Few things are more stressful than losing your valuables. Our columnist Markus Sekulla knows this from his own painful experience. A new solution that promises help is a little sticker with a QR code that finders can scan with their smartphones and retrieve specified contact information.
Few things are more stressful than losing your valuables. But sometimes, despite taking the greatest possible care, something falls out of our bags or we forget to take something with us, lost in thought. My worst experience was leaving my notebook behind at the Mobile World Congress in Barcelona. Fortunately, it was returned immediately and I was able to enjoy my stay at the trade fair without panicking.
But what if lost valuables are not returned immediately because there may not be a lost-and-found as close as at a trade show. To that end, there are a few other reasons for hope besides the most important feature, people's honesty. We have already reported on next about the technical developments of Apple, Samsung or Tile: https://next.ergo.com/en/Trends/2021/Apple-Airtags-tracker-where-is-my-bike
But the developments don't stop there, if only because you can't attach the little tag everywhere as well as you can on a suitcase. You also can't attach an airtag to smaller items like the currently very popular in-ear headphones.
Tile's latest solution here is a little stickerr with a QR code that finders can scan with their smartphones and retrieve specified contact information. Early users report that the stickers work well on smaller technical devices or reusable water bottles, although one should not be generous with one's own data in order to protect it; after all, a code is also quickly scanned. It is important to mention that the QR sticker does not allow tracking with location tag, but relies only on the honesty of the finder.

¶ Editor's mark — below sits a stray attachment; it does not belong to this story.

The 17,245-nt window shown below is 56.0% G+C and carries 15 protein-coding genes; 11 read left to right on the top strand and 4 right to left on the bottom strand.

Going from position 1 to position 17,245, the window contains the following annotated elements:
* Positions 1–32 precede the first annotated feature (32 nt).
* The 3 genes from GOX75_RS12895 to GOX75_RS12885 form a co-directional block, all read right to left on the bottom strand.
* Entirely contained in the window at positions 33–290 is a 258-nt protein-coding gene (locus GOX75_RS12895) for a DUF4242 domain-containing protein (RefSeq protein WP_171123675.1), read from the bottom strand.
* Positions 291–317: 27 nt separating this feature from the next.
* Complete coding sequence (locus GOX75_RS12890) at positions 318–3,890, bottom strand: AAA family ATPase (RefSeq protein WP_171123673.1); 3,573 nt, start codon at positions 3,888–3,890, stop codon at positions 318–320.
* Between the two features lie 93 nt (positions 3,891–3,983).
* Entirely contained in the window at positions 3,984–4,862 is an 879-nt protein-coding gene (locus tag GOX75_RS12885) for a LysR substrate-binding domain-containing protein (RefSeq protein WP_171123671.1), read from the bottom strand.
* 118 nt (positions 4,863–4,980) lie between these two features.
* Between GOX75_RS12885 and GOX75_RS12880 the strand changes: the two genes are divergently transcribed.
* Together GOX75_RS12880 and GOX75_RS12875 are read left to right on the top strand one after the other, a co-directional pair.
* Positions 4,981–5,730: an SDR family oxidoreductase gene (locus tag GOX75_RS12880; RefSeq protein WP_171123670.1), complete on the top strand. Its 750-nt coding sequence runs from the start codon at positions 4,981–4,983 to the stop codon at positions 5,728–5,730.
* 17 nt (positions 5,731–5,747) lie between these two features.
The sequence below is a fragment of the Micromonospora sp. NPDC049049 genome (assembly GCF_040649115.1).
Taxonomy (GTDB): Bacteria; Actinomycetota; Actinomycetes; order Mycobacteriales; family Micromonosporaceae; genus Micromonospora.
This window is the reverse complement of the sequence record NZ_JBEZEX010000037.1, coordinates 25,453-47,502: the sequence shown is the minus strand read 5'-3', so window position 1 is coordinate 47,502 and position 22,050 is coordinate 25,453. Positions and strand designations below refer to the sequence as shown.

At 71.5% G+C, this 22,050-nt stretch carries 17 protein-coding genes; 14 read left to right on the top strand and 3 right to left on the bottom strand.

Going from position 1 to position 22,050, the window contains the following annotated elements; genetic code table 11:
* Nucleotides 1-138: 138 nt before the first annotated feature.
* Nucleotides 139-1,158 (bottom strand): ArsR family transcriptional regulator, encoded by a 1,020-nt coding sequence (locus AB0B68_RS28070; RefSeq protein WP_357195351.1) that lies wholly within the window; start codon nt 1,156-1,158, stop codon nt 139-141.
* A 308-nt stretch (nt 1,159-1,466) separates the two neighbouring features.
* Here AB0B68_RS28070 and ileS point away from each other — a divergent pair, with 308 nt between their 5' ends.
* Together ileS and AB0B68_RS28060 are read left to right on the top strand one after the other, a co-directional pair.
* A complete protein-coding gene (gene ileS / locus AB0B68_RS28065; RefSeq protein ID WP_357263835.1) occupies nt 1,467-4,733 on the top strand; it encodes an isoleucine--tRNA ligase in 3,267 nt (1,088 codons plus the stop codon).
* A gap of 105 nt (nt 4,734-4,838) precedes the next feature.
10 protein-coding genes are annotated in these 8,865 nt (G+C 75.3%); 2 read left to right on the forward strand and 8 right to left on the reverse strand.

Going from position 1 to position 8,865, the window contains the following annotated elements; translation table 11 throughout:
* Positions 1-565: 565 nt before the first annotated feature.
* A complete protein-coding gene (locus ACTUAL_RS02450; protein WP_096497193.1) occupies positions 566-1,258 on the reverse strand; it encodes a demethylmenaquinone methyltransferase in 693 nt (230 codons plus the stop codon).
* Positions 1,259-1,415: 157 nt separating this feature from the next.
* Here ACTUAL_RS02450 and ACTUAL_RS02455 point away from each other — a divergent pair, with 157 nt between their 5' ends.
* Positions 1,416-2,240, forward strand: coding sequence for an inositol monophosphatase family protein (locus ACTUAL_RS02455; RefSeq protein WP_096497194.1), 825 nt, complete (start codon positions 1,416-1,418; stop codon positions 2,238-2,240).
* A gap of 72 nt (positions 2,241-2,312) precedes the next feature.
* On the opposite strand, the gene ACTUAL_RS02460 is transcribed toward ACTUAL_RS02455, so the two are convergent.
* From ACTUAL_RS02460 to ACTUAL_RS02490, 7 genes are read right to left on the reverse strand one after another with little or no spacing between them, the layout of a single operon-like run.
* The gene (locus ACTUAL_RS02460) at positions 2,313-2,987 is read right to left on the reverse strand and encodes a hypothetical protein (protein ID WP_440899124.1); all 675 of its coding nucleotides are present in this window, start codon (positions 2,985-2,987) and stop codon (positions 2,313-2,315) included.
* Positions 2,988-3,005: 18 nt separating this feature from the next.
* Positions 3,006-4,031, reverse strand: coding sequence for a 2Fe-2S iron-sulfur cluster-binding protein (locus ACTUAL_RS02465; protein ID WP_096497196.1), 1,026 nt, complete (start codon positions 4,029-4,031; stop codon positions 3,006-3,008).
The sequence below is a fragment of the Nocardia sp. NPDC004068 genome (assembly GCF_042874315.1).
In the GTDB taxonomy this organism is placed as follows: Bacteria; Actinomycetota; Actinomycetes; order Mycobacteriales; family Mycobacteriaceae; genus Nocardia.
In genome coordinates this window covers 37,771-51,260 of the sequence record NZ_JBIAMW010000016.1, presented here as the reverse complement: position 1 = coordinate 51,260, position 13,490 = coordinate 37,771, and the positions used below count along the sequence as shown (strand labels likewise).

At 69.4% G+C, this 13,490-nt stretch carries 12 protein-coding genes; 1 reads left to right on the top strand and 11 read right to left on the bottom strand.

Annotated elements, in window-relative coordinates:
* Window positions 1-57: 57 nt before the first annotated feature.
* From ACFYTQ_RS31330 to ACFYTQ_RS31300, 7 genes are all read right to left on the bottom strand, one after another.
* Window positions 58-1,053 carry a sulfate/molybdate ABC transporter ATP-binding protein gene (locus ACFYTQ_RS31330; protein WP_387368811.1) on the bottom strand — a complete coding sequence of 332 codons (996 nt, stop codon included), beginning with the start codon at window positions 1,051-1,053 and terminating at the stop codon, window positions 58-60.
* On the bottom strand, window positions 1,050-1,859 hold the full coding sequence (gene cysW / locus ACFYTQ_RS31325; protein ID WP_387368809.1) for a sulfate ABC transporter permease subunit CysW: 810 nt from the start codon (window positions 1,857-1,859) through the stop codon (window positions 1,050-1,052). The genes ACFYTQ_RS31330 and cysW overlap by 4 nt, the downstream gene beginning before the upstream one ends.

The question that often comes along with this is, are there many honest finders? The answer is yes. To this end, YouTuber Mark Rober did a nice test in the US: “200 lost purses – the 20 most and least honest cities“. Not a scientific study, admittedly, but an entertaining kind of social experiment, with relevant findings.
First things first: 2/3 of the 200 purses were returned. Yet gender, age and income levels had little effect on people's honesty. But the size of the town where the purses were found did. According to the study, small towns have a higher return rate than metropolitan areas.
The main learning of the Youtuber? You should definitely place your phone number in your wallet. A simple note with “If found please contact xxxx xxxxxxx“ is quite enough, says Mark Rober. And that's where our QR codes come into play again. I'm not likely to write my phone number on my headphone case, but I can see sticking a QR code to it. Nicely designed it might even be a style feature.
Text: Markus Sekulla
Hier geht es zur deutschen Version dieses Textes: Sticker mit QR Code: Lost and Found 2.0